With so many films adapted from intellectual property, at some point in your screenwriting career you'll find yourself writing an adaptation. Having adapted books, comics and true stories, Mario O. Moreno shares several essential techniques for writing adaptations.
Mario Moreno is a first generation Latin American screenwriter, author, filmmaker, speaker and creative coach. He's a member of the Writer's Guild of America West and co-authored the screenwriting how-to book The Pocket Screenwriting Guide: 120 Tips for Getting to FADE OUT. You can follow Mario on Twitter, Facebook and Instagram.
Adaptations are like death and taxes: they can’t be avoided.
According to a statistic in George Lucas's book Blockbusting, 60% of all films made between 1903 and 2003 were adapted from pre-existing material.
Based on the last 15 years of film releases, the percentage of adaptations over originals is likely much higher now.
So, odds are, if you continue writing for the screen at some point you'll find yourself doing an adaptation.
If you’ve ever attempted to adapt a novel, play or true story into a screenplay or pilot, you’ve possibly discovered the art of adaptation is as challenging as writing an original—and often more difficult.
Having adapted books, comics and true stories, I’ve found several techniques essential. Scribe to scribe, I feel compelled to share them with you.
Whether you’re developing an idea for an adaption, struggling to complete the first draft, or trying to find your way through a rewrite, here are 3 tips to help take your adaptation to the next level:
[Note: While these examples reference true stories, the same concepts can be applied when adapting fiction.]
1. FIND YOUR EMOTIONAL CONNECTION.
Identifying why you want to write a story can be as important as how you write it.
It’s essential to find your emotional connection to the source material because it will lead to the most genuine expression of your inspiration and serve as creative fuel to get you from initial concept to completed project.
For example, David Seidler, who struggled with a stammer as a child, was inspired by King George VI’s stirring radio addresses to tell the story of how the King overcame his own stammer into the Oscar-winning The King’s Speech.
Ask yourself: “Why do I want to tell this story?”
Even if you can’t find a perfectly concise answer, you’ll hit on a deeper emotional truth than: “It’ll look really cool” or “I think I can sell it.”
If one of those last two reasons keeps cropping up as the answer, pick another story.
2:FRAME THE STORY.
Novels, true stories and other source material are often too complex to fit within the 1-2 hour timeframe of most pilots and feature films.
Finding a framework for the story allows the writer to focus on the aspects which intrigue them the most, the same way a viewfinder allows a photographer to frame a picture.
For example, when researching the story of Facebook, Aaron Sorkin learned there had been two lawsuits brought against the social media giant around the same time and three conflicting stories had emerged from the hearings.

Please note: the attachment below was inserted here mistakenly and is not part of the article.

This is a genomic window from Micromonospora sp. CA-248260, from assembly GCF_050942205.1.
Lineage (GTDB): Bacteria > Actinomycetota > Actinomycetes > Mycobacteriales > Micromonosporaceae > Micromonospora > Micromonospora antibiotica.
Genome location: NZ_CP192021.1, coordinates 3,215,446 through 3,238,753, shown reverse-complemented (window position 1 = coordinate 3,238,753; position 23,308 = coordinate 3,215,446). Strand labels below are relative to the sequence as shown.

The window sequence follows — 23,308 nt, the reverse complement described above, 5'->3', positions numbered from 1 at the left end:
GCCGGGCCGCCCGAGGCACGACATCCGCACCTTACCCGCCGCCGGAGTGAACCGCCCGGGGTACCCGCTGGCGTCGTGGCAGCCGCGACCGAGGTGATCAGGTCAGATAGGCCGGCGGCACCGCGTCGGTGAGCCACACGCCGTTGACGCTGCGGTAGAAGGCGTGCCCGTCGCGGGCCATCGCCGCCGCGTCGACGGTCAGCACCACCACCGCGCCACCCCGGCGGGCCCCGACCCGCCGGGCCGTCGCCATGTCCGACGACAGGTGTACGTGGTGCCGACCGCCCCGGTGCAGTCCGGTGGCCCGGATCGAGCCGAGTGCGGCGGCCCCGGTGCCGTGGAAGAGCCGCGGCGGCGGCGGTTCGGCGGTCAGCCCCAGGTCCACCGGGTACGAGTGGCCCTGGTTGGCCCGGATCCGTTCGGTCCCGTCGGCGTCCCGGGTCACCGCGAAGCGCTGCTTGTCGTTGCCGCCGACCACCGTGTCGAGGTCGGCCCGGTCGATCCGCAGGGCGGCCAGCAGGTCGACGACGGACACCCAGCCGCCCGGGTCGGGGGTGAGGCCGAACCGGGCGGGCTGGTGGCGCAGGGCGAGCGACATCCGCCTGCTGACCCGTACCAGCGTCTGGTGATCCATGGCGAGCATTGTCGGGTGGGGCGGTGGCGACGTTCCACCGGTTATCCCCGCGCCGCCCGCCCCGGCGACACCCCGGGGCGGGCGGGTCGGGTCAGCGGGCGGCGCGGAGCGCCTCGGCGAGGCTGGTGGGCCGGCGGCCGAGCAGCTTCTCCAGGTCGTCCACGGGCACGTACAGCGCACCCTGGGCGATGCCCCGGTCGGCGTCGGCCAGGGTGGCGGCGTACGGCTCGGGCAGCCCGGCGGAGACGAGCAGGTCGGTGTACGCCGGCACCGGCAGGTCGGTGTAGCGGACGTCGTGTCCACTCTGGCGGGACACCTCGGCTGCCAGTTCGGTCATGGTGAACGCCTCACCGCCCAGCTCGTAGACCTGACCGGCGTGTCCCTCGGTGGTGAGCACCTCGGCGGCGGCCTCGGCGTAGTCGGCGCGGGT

Sorkin used the depositions as a framing device for The Social Network, which allowed him to explore the conflicting perspectives of the participants.
This creative decision left the audience with the choice of whom to believe (kind of like what happens when on Facebook)—as opposed to simply following Mark Zuckerberg from the cradle to the billionaire’s bracket.
Frames are flexible and can be constructed of almost anything. They are one of the best and least discussed storytelling devices.
You can see examples of frames in recent films like I Tonya (interviews), Dunkirk (one week split into multiple POVs)andSlumdog Millionaire (gameshow questions)to classics like Raging Bull (backstage bookends), Lola Montes (the circus)and Rashomon (sharing stories during a storm).
3: TREAT IT LIKE AN ORIGINAL.
At the end of the day, an adaptation has to be as well told as an original. It needs strong structure, escalating conflict, empathetic characters and thematic unity.
The best adaptations often result from writers using source material as possible ingredients for their stories as opposed to being beholden to “what exactly happened.”
For example, in trying to capture the spirit of John Nash’s life when adapting A Beautiful Mind, Akiva Goldsman changed the subject of Nash’s hallucinations from extraterrestrials to Cold War spies.
The goal was for the audience to believe Nash’s alternate reality. This would heighten the emotional revelation when both Nash and the audience discovered the truth.
Cold War spies were more plausible than aliens, so he made the adjustment (and won an Oscar).
When working on my own projects or coaching creatives, I aim to identify an emotional connection to the source material, use that connection to devise a suitable frame, and map a possible structure that maximizes the story’s emotional impact and potential—all while treating it like an original.
Aspire to do the same, and maybe your script will be the next to pad George Lucas’s stats.